SoulRevival

Members
  • Content count

    7
  • Joined

  • Last visited

Community Reputation

5 Neutral

About SoulRevival

  • Rank
    Newbie

Recent Profile Visitors

1,164 profile views
  1. ADD is not real

    There's no way to tell if you have ADD from those factors alone. They could also indicate clinical depression. What's more important to look at is whether or not you have executive functioning challenges. Problems w/ attention is a small piece of what ADD is all about.
  2. ADD is not real

    There's some belief that ADHD is biological, rather than genetic. It's been linked to early childhood trauma. Meaning, people have a genetic predisposition to developing it, but their early experiences determine whether those neural differences develop. As far as prevalence across cultures- access to health care, education about the disorder, and stigma around the disorder and medication are huge factors that come into play here. There is no way to accurately determine the prevalence of any disorder across cultures because of the impact of these factors. Sorry, I'm a cognitive psychologist that specializes in ADHD so I'm pretty passionate about the issue. More than anything, I think it's really important for people to be educated about, PROPERLY diagnosed (I use 7 separate assessments), and treated for ADHD (with or w/out meds) because otherwise, it can cause a host of serious problems for people including...................stimulant addiction.
  3. ADD is not real

    Yes, there have been hundreds of studies actually. Search dopamine and ADHD in Google Scholar.
  4. ADD is not real

    ADD/ADHD most certainly exists. ZK has it right, and it being labeled a "disorder" is a total misnomer. There are a ton of positive aspects to having ADHD, but of course, there are some very real challenges that arise in traditional school and work settings especially. People think ADD is all about attention. Actually, that is a very small piece of it. The aspects of ADD that cause the most significant problems for people are executive functioning challenges- like impulse control, and managing overwhelm. Unmanaged ADHD and addiction is EXTREMELY common, especially with stimulant addicts. People with ADHD brains' produce less dopamine, stimulants release dopamine, that's why they're prescribed to treat the disorder. That being said, and speaking from personal experience that most of us can relate to- Adderall is totally whack. It doesn't matter if you have ADD or not, taking amphetamines regularly is not a good idea. I've taken other drugs for my ADD and NOTHING affects me the way Adderall or Concerta does (the amphetamine-class drugs) Other drugs actually slow my roll and curb my symptoms without making me feel like PCP superman. The sad thing is that abusing stimulants amps up natural symptoms of ADD, as it takes a while for your brain chemistry to resettle.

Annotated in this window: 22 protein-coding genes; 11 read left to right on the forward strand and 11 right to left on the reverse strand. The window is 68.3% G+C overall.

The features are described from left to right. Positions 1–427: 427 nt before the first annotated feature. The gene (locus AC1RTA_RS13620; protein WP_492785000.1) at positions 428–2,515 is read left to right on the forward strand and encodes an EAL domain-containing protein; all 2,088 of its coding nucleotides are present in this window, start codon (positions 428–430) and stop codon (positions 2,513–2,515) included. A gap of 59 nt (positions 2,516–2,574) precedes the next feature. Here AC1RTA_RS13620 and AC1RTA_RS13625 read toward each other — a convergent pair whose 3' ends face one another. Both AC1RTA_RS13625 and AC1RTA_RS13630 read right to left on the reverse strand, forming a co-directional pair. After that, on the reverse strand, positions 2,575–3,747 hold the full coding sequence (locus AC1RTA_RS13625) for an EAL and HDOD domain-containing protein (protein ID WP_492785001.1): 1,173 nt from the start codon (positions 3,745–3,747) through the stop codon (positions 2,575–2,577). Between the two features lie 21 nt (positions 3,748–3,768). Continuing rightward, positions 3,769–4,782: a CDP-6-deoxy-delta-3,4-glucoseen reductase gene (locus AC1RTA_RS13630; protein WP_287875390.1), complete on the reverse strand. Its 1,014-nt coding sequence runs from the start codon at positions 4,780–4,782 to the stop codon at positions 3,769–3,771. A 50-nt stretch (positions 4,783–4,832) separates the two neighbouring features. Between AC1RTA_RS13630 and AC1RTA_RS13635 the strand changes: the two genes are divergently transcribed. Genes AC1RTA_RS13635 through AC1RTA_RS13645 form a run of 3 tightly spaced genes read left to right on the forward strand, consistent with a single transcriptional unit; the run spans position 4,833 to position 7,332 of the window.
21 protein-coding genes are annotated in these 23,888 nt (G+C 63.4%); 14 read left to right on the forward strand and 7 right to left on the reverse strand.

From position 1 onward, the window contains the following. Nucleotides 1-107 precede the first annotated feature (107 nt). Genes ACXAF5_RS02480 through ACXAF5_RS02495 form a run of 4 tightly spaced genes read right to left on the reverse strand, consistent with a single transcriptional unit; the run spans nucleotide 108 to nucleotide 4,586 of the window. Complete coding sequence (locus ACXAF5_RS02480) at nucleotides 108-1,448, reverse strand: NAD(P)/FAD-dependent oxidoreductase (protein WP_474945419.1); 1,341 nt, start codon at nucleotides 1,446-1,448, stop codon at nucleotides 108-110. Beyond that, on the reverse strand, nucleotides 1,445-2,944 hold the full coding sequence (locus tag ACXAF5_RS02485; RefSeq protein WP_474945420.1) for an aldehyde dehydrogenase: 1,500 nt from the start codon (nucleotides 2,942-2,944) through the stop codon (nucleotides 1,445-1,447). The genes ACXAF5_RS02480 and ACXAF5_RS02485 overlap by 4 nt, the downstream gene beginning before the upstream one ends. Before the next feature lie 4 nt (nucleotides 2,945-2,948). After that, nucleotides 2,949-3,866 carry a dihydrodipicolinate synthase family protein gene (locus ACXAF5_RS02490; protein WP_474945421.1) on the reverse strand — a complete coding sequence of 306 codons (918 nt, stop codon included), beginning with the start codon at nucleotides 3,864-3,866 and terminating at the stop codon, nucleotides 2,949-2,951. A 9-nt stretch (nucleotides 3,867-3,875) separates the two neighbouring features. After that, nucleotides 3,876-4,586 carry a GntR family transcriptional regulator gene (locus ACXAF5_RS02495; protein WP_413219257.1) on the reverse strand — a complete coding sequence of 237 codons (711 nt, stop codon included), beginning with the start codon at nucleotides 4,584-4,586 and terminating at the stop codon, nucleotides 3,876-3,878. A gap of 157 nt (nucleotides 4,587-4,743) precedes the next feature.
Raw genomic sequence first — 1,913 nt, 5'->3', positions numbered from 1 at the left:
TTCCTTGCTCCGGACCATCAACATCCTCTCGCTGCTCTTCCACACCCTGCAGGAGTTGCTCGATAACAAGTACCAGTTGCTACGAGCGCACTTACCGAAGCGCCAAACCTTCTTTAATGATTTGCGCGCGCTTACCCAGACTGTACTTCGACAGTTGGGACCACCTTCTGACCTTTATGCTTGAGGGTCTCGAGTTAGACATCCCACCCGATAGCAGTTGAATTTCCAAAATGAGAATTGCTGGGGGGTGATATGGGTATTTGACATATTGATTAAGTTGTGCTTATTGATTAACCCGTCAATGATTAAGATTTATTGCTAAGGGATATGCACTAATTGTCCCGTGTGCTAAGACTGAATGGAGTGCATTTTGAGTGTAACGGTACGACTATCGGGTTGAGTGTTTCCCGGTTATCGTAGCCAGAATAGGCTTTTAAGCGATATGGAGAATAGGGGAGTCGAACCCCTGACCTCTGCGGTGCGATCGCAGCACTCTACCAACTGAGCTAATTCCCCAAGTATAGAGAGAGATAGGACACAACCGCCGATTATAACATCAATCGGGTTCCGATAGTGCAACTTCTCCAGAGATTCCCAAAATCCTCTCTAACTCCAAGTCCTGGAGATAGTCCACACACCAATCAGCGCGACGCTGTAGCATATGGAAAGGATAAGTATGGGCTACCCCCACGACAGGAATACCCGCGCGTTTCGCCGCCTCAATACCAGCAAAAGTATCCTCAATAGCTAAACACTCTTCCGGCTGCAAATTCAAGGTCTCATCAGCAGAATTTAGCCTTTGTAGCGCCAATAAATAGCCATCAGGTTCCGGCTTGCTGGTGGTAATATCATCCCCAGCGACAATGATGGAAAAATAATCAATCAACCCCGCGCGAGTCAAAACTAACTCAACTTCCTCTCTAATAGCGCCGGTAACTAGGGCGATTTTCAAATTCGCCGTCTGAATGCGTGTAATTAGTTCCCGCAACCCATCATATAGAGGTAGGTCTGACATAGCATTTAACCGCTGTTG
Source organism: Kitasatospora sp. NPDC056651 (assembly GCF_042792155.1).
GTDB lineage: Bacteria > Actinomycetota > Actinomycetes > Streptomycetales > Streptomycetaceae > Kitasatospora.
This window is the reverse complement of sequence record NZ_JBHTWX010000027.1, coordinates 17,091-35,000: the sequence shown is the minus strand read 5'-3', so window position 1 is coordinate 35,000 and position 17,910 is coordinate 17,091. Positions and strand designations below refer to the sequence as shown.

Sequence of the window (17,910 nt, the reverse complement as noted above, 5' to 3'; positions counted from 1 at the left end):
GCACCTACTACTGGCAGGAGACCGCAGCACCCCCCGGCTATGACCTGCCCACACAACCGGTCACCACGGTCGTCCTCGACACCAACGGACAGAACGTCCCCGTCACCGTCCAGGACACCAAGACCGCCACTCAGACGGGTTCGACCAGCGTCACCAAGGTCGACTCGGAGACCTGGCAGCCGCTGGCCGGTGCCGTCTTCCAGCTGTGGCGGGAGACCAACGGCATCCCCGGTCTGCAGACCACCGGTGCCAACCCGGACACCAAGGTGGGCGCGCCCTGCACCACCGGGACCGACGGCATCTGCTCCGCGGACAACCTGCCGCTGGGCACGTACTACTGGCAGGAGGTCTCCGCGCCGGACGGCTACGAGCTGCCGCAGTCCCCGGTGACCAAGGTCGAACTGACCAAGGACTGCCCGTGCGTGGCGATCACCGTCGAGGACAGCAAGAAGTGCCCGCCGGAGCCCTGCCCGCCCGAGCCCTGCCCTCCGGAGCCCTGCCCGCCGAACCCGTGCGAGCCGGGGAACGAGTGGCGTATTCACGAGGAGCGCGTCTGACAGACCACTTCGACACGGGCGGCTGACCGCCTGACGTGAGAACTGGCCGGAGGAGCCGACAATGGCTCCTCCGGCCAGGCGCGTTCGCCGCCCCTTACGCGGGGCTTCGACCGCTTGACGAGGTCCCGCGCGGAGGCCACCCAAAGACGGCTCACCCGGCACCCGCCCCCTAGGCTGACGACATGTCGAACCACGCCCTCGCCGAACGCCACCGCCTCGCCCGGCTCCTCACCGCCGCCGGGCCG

5. Hi All, I'm curious how many Adderallics actually have an ADHD diagnosis, or if you just faked symptoms for the prescription. I'm interested in hearing the stories of people who have a real ADHD diagnosis and are trying to stay off Adderall because using it had serious negative effects on their life. I'm someone who has ADHD, and also seriously abused Adderall. I take Strattera now which is the main non-stimulant medication that treats ADHD. I'm very aware of all the ways in which the diagnosis affects my life, which makes staying off a drug that treats those symptoms even more difficult. When I get stressed out from work, my mind automatically defaults to - "This wouldn't be happening if I could treat my ADHD like everyone else." I've been off Adderall for a year and a half, and plan to stay that way. But managing symptoms of ADHD, especially difficulty with impulse control and low frustration tolerance, makes staying off any drug even harder. Any support, or personal experience is welcome and appreciated. Sarah
  6. San Francisco Bay Area

    hi shyfox, i'm the original poster. I have been off Adderall for a year and a half and life is way better. i would be happy to talk to you.
  7. I'm looking to start a group in SF...casual meet-ups, mutual support, etc. Anyone interested? ~Sarah